Fairy Tale: About Father Frost, Ivan, and Nastya

2000 Bohemia Interactive
Designed by Jan Kraml
Reviewed 2004 August 9

Rating -5 Linearity wide, segmented
Reasonability reasonable Connectivity moderate
Difficulty pedestrian Relevance strong
Interface 3rd paned simple Real-time none

Nastyenka is a Cinderella-like character, oppressed by a domineering stepmother and an annoying stepsister. Ivan is a conceited farm-boy setting out for adventure. This is the story of how they find each other, and how Ivan becomes worthy of Nastya. Father Frost, the spirit of winter, puts in an important cameo appearance.

The game has four chapters; you play two chapters as Nastya and two as Ivan. Nastya is the standard fairy tale good girl. Playing as her, you must do chores for your stepmother, which end up requiring several side tasks. Ivan, however, is a jerk. This makes playing him a bit interesting, since the games requires that you act like a jerk, doing as Ivan's character suggests.

The non-player characters are a bit unusual, displaying a bit more of an ambivalent morality than is usual for an adventure game supporting cast. They're not more fully developed than usual, but developed into a different direction than is usual. Along with some unusual story elements, this gives the game a bit of an exotic appeal, something different from the common western European and Greek fairy tale traditions.

The challenges are not difficult, but they are involving, requiring that you explore the game world and think about how things interact. A fair bit of running around is required to find the next object or next dialogue element needed to advance the plot. A few challenges seem bizarre, lacking reason, and I suspect that some of these rely upon a cultural tradition unknown to me.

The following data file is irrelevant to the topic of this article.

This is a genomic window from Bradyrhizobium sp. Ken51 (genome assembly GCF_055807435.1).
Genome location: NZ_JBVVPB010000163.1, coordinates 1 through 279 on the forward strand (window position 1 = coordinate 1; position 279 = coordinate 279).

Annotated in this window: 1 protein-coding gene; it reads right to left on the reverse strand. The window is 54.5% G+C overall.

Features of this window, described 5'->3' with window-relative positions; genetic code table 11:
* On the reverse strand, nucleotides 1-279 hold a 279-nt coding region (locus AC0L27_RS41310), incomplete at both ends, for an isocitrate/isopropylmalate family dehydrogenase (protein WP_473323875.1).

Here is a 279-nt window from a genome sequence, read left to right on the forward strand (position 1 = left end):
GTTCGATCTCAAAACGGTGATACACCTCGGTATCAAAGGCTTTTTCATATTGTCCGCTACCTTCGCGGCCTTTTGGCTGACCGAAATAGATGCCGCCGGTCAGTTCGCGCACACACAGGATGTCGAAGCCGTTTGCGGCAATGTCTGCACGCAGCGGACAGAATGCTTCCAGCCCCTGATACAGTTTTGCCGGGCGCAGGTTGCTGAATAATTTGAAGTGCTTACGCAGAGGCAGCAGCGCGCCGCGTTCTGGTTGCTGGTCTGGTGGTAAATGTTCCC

Three of the four chapters are fairly linear, with the other, largest chapter having a wide structure. The pacing of the story, via the challenges, is very good. Plot development is continuous, and new parts of the game world are presented in the different chapters.

Despite all this, the game feels a bit flat. While there's lots to accomplish, much of it doesn't seem important to the main story. This is mostly in the Nastya segments, where the action is too concerned with doing chores for your stepmother. Father Frost should be a major fantasy character in the tale, but he only puts in a cameo appearance in the final chapter.

The presentation is an old fashioned (for adventure games) cartoon style. It's functional, but not impressive. It uses a flat palette, and lacks the level of detail needed to wow contemporary eyes. The translation was often weak, especially in the subtitles.

Fairy Tale isn't a bad game, but it lacks any punch that would make it interesting. The graphics are a bit too crude, the story wallows in the mundane rather than moving into the fantastic, and the challenges are too simple to be noticed.

Beware! Here are some spoiler-ridden notes on the game. They're only recommended for people who have played the game and want to see some of my rationale for my evaluations.
David Tanguay's Game Reviews
Here's a description of all the gobbledygook in these reviews. It's also a bit of an essay on the nature of adventure games.